While it's not as bad as direct payment to Wall from these companies, it's close to it, given that monies are being rendered to a party and the party is then using those monies to provide a salary to their leader.

It may not be dishonest, or even improper on the face of it, but it's ethically dodgy and just enough of a "oh, that seems wrong" thought for it to warrant a degree of concern. And while you can argue that their donation is just part of the money raised by the party, it would be impossible to link it to the leader's top-up, there's still a perception of this being quite ethically questionable.

And for Wall, and his party, the only way they're going to be able to put that to bed is to fundamentally prove, once and for all, that the Saskatchewan Party is standing up for the people of Saskatchewan. And a good way to prove that, would be to make sure only the people of Saskatchewan have any sort of say in how OUR representatives are elected.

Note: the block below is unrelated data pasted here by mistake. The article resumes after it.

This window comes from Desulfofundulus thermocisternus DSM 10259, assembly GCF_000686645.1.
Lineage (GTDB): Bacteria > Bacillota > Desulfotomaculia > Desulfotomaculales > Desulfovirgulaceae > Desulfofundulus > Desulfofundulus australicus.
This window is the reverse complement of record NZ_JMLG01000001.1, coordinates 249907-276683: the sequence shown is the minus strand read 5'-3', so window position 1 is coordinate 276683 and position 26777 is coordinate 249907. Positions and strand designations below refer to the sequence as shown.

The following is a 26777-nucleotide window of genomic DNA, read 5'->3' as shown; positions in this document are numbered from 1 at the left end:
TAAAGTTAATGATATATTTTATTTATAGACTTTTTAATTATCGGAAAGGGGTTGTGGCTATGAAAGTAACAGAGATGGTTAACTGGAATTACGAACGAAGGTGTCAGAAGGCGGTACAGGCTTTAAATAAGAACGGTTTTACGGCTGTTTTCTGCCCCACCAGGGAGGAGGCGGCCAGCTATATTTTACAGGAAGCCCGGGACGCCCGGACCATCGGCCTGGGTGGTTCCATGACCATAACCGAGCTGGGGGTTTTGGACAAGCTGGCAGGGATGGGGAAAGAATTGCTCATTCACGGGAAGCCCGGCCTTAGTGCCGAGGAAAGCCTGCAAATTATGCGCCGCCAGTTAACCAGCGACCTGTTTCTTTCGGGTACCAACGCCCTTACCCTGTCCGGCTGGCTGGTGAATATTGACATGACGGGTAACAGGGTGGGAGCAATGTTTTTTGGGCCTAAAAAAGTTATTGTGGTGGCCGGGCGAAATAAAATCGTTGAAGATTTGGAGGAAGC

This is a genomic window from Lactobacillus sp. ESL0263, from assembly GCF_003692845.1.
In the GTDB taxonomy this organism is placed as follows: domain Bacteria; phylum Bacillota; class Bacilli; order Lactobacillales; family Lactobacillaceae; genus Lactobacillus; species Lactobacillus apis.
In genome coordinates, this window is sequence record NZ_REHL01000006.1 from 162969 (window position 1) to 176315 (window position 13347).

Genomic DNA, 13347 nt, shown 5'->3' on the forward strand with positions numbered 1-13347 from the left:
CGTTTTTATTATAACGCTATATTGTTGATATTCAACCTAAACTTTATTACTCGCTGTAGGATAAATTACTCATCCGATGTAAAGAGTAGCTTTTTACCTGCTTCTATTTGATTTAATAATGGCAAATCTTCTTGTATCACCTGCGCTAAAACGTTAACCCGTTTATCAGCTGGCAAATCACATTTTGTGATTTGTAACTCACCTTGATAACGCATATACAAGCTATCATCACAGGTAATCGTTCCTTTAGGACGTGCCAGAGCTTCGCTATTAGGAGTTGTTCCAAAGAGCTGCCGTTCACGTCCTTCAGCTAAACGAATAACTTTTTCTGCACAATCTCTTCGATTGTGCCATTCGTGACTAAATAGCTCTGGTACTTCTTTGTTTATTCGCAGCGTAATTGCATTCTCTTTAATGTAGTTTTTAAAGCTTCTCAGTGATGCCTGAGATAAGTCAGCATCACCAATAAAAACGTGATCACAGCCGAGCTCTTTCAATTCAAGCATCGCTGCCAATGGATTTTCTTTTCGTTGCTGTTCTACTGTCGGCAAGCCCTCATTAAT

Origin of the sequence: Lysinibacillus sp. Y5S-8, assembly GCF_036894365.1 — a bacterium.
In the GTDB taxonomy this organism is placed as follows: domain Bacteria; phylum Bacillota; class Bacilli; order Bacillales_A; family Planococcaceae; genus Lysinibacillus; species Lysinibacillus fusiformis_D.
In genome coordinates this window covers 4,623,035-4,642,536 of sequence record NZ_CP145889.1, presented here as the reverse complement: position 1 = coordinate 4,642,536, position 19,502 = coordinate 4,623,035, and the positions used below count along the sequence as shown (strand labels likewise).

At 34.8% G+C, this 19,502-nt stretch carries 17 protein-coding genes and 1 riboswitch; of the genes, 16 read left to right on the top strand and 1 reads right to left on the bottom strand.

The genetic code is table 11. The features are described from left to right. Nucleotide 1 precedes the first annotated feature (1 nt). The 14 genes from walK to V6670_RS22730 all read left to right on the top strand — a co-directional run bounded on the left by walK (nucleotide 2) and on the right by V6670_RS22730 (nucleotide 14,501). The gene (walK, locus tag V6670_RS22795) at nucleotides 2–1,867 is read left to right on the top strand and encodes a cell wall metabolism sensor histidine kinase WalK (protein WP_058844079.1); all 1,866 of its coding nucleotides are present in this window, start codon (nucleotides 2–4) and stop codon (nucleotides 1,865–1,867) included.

So, I guess, ultimately: For a party that uses the provincial name, it's time for them to put their money where their mouth is and either close off Saskatchewan's electoral financing to out of province actors...Or maybe think about changing their party name.

Thursday, October 27, 2016

Moving the Goal Line

SOURCE: CBC News: Opposition Vows to Fight Government on What in Means to "Privatize"

SOURCE: CJME News: Government of Sask. Changes Definition of "Privatize" when it Comes to Crown Corps.

There's going to be a fair amount of sources linked in the body of this post, and I do encourage you all to read those links for a better understanding of what we're discussing, but other than that let's get right to it.